|Jaime Permuth, untitled from the series "Yonkeros"|
As a photographer, any given day might bring the start of your next big project. Inspiration is a sudden quickening of the soul, like a spark flashing in the darkness of the world. You glimpse it and try to kindle it into a brighter light that allows you to see deeper into reality. Literature and photography have always been intertwined for me; life is an endlessly fascinating manuscript that needs to be pored over and examined carefully to piece its meaning.
On a lark, one day in May of 2010 I hopped a train to Willets Point, Queens. Also known as "The Iron Triangle", Willets Point is a small and often overlooked enclave of New York City, which is home to junkyards and scrap metal businesses.
It is also the kind of place that makes you doubt your own perceptions.
To arrive in Willets Point, is to be overwhelmed by its improbable landscape: the broken down streets interrupted by stagnating pools of water and raw sewage; scattered heaps of scrap metal and the rusting, gutted shells of automobiles; a billion dollar stadium rising above it all; and in the sky overhead the constant traffic of airplanes beginning their descent into La Guardia Airport.
On the day of my initial visit, I felt like I had awakened inside of a Walker Evans photograph of the Great Depression. This epiphany accompanied me throughout the year in which I undertook this project. It helped me frame the work conceptually and stylistically, and it made me contemplate the changing character of my adoptive country and - in particular - of the city where I live.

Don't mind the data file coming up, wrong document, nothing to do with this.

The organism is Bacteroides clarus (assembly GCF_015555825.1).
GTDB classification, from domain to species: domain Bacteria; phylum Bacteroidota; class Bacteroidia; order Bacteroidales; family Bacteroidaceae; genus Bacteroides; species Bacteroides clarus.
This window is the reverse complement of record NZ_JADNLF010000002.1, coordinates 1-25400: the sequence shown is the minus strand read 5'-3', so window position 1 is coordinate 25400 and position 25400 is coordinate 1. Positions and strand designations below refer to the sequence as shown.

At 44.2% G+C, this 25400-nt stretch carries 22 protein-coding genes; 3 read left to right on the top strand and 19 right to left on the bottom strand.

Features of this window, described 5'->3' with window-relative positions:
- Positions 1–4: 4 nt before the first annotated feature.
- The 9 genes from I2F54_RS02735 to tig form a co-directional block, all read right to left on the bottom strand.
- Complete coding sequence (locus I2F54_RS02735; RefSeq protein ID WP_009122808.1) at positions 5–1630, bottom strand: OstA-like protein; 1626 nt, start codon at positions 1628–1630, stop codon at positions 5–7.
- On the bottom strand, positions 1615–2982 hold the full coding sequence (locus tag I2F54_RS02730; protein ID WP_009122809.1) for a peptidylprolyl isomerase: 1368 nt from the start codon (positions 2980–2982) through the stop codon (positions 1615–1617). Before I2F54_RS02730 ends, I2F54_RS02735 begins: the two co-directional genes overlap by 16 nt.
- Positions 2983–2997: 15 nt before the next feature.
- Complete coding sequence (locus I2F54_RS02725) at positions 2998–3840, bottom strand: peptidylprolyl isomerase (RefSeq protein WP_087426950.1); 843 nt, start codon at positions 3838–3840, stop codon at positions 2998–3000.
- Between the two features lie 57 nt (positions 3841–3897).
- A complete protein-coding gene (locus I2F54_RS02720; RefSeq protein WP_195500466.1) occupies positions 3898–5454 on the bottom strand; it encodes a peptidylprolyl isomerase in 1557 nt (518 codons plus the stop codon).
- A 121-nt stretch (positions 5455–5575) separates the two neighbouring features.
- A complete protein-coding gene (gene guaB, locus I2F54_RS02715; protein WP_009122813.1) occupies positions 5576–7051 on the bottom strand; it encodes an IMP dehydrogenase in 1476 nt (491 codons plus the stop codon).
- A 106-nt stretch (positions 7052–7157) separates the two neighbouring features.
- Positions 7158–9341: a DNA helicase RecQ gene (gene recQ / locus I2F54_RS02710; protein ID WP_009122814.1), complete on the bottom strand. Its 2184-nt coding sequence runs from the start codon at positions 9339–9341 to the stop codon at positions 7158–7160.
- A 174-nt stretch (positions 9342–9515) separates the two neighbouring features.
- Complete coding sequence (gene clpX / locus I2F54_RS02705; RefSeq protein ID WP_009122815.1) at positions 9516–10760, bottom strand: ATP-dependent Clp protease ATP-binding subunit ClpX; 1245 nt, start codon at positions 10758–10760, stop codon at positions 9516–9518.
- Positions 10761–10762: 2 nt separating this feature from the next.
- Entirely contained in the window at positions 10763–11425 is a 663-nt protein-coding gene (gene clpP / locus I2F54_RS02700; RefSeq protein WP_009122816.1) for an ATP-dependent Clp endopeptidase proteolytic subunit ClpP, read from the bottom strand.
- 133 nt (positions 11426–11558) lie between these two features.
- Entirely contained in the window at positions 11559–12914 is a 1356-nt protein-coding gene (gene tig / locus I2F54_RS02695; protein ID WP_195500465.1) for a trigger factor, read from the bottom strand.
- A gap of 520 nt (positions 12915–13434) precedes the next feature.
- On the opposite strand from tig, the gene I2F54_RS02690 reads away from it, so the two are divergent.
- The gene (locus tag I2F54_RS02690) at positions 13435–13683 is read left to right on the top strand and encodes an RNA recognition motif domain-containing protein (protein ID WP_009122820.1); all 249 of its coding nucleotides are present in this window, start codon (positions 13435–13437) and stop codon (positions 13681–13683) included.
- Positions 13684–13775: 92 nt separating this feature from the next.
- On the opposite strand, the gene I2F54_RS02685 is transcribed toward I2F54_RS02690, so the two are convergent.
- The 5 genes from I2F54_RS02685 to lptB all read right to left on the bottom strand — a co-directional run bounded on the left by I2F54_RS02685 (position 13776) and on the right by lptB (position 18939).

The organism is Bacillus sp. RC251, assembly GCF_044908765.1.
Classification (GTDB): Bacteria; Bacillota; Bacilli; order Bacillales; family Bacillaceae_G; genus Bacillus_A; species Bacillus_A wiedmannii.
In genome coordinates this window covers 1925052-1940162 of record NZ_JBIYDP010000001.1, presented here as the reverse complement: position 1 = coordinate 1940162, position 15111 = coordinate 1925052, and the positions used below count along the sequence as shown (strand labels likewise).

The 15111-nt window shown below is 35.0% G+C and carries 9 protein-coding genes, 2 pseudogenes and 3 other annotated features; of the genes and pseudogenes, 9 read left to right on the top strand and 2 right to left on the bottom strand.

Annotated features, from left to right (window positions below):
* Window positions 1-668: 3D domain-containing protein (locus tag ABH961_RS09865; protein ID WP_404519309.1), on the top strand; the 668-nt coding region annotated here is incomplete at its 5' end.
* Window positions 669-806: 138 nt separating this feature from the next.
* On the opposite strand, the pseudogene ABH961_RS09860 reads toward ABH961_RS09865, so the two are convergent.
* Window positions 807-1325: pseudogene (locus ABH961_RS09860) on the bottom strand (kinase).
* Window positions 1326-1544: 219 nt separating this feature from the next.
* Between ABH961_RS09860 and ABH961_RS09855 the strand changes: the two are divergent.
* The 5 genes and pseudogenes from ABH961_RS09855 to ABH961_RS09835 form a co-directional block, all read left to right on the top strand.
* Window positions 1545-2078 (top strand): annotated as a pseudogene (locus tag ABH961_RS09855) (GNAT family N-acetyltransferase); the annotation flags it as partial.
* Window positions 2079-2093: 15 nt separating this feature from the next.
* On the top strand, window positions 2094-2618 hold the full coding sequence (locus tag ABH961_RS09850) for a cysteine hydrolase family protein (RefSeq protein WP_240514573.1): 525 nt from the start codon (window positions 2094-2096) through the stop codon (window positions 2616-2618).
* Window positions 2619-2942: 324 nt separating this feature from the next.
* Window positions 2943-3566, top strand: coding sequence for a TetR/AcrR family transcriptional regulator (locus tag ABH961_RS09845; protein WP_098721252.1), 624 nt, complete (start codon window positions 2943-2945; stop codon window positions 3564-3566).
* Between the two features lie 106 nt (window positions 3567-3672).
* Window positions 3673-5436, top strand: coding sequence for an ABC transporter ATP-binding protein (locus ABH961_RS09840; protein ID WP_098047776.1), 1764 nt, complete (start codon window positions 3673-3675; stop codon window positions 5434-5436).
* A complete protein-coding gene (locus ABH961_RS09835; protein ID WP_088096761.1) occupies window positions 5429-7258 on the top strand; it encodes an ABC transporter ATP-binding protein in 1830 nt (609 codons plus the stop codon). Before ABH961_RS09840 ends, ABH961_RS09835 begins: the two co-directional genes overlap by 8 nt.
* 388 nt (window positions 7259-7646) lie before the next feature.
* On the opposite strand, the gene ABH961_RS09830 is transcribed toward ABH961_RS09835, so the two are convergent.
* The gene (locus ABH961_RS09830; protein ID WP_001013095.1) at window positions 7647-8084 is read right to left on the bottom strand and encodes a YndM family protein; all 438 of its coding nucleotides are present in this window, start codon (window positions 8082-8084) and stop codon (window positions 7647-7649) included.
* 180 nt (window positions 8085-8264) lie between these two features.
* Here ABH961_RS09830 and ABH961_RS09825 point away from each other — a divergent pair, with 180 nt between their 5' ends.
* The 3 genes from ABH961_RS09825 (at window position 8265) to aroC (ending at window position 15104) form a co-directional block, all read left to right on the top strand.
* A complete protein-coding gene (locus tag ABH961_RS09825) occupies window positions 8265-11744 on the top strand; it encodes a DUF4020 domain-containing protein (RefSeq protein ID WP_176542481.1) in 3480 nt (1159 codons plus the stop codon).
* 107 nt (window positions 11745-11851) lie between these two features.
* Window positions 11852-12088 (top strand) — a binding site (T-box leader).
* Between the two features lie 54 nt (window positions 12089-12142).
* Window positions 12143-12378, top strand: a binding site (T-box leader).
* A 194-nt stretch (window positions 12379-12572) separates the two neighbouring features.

Mirage or hallucination would be an apt way to describe its effect upon the senses. "Espejismo" which comes from the Spanish for "mirror" would be even more fitting. The first photograph of the series evokes that for me. The landscape doubles on itself and in so doing reveals a deep fault line, a fracture reaching back to another era and another American Dream. What you see in this photograph is the lunar landscape of Willets Point Boulevard, which the locals refer to as the Road to Nowhere. In the deep background of the photograph are the bleachers of Citi Field Stadium. Next is a giant Pepsi Cola sign. The typeface for the sign is magical for me because it is not a 21st Century font but rather an old-fashioned one, which evokes a bygone era, and confirms my intuition that it is necessary to think of the 1930’s, The Great Depression and the ever-changing notion of the American Dream as subtext for this exploration. Significantly, the sign itself is inverted. Meant for the paying audience at the ball game it turns its back on the anonymous mechanics that work across the street. The overall impression is surreal, ghostly and deeply unsettling: time itself has collapsed and I find myself cast into the future, gazing back at the vanishing moment of a place that ceased to exist long ago.